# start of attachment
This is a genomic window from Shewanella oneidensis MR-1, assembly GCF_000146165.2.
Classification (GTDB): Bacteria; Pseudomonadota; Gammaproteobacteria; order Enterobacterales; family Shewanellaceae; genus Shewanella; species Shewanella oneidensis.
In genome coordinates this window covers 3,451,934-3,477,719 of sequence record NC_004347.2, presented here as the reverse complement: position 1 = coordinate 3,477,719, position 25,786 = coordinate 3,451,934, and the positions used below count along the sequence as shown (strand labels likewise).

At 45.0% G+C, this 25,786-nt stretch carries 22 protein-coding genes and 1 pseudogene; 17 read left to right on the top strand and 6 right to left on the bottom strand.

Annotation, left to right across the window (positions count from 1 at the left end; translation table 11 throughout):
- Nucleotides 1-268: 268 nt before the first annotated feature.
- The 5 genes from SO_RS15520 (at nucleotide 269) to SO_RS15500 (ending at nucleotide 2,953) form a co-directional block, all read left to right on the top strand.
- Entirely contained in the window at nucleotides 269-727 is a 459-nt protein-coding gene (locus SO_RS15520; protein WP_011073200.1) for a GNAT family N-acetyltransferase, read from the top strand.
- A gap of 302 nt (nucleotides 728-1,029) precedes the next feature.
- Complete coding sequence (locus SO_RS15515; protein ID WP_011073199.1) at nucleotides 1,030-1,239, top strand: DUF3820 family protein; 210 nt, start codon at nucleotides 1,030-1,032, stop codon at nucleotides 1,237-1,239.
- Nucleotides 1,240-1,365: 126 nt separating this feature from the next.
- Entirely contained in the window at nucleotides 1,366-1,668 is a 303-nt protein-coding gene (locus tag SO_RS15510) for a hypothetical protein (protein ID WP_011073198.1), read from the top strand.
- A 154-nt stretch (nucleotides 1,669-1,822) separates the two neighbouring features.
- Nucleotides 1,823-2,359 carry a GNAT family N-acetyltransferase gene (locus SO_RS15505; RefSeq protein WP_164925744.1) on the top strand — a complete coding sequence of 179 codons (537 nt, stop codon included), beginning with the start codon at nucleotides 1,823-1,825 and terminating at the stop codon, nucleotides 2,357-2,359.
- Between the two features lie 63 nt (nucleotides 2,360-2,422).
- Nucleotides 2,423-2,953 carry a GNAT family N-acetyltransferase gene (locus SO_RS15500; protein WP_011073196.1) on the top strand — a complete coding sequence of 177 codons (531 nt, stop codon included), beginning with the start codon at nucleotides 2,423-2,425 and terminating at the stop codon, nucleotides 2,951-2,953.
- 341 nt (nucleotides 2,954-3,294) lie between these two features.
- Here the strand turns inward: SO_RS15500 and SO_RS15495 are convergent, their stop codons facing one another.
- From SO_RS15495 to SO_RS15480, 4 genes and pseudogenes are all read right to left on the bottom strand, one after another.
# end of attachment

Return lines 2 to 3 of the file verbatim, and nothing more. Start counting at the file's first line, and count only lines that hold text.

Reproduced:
Classification (GTDB): Bacteria; Pseudomonadota; Gammaproteobacteria; order Enterobacterales; family Shewanellaceae; genus Shewanella; species Shewanella oneidensis.
In genome coordinates this window covers 3,451,934-3,477,719 of sequence record NC_004347.2, presented here as the reverse complement: position 1 = coordinate 3,477,719, position 25,786 = coordinate 3,451,934, and the positions used below count along the sequence as shown (strand labels likewise).